- Things got a little weird in the second period. Antoine Roussel got engaged with Lawson Crouse in front of the Canucks’ net at one point — not engaged to be wed, but engaged in fisticuffs. Even that’s not accurate, as only Crouse dropped the gloves and fed an uppercut to an unprepared Roussel. Somehow the referees decided that was worth coincidental minors.
- Later in the period, Roussel again tried to get under the Coyotes’ skin, which seems like a problem better solved by a taxidermist than a hockey player. He got young star Clayton Keller in something approximating a headlock and pulled him to the ice, leading to a massive scrum that somehow wound up with Erik Gudbranson lying on top of Lawson Crouse like Thor’s hammer on Loki.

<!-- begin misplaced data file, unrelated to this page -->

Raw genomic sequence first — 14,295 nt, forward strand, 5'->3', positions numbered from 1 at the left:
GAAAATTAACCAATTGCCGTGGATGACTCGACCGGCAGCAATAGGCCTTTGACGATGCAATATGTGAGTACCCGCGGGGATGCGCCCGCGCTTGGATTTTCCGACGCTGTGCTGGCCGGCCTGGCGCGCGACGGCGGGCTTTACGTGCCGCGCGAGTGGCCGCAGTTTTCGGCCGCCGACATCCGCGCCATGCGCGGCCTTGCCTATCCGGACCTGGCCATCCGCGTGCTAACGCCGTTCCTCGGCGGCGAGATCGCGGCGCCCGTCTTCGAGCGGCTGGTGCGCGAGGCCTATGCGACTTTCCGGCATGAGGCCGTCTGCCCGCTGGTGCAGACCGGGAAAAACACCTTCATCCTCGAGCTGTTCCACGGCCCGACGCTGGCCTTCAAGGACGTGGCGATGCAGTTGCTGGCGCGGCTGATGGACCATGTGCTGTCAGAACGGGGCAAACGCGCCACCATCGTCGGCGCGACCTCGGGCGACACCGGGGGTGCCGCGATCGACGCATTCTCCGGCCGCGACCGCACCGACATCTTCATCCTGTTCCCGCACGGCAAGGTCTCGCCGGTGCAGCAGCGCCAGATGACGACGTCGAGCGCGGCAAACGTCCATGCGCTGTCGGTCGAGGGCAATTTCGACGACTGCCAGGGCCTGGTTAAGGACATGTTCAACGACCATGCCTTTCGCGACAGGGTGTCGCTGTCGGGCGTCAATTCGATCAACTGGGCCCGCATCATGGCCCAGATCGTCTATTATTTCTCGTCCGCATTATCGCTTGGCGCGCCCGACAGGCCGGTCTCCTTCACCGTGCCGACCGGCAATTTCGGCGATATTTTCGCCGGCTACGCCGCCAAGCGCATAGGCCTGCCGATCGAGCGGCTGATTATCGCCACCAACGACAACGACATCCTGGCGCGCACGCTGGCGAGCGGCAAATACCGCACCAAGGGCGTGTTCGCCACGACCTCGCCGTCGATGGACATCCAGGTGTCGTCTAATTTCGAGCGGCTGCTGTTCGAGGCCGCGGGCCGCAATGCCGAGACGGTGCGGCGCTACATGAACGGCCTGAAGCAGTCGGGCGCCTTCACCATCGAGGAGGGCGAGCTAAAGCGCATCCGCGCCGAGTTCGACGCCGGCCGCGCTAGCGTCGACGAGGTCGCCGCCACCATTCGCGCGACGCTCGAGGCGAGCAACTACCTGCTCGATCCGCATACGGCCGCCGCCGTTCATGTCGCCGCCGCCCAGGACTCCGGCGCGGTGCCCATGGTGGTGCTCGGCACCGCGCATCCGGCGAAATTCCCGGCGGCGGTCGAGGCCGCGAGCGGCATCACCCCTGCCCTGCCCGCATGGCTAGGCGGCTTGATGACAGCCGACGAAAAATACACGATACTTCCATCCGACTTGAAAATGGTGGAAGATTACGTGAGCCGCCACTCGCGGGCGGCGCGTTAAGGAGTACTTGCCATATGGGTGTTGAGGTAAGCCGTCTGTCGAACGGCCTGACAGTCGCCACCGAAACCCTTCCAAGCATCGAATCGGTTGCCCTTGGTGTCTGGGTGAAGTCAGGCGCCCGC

- Arizona got a power play out of that scrum, which was the right call, but it was still harder to swallow than a billiard ball considering the coincidental minors on Roussel and Crouse’s previous encounter.
- In the final moments of the second period, Keller did the weirdest thing of the game. On the forecheck, he turned and ran directly into Gudbranson, colliding face first with Gudbranson’s arm. It was bizarre. I’m honestly not sure if he was trying to draw a penalty or if he just didn’t see Gudbranson there, but Gudbranson looked completely confused.
- Keller likely went through the concussion protocol during the second intermission, as he didn’t return to the Coyotes’ bench until three minutes into the third period. When he did get back on the ice, he immediately scored. Derrick Pouliot double clutched with the puck on a breakout, losing the puck to Galchenyuk on a horrible turnover. That quickly became a 2-on-0 for Keller and Nick Cousins. Nilsson had to anticipate a pass in that situation, so couldn’t challenge Keller or go into his butterfly, leaving room for Keller to beat him along the ice.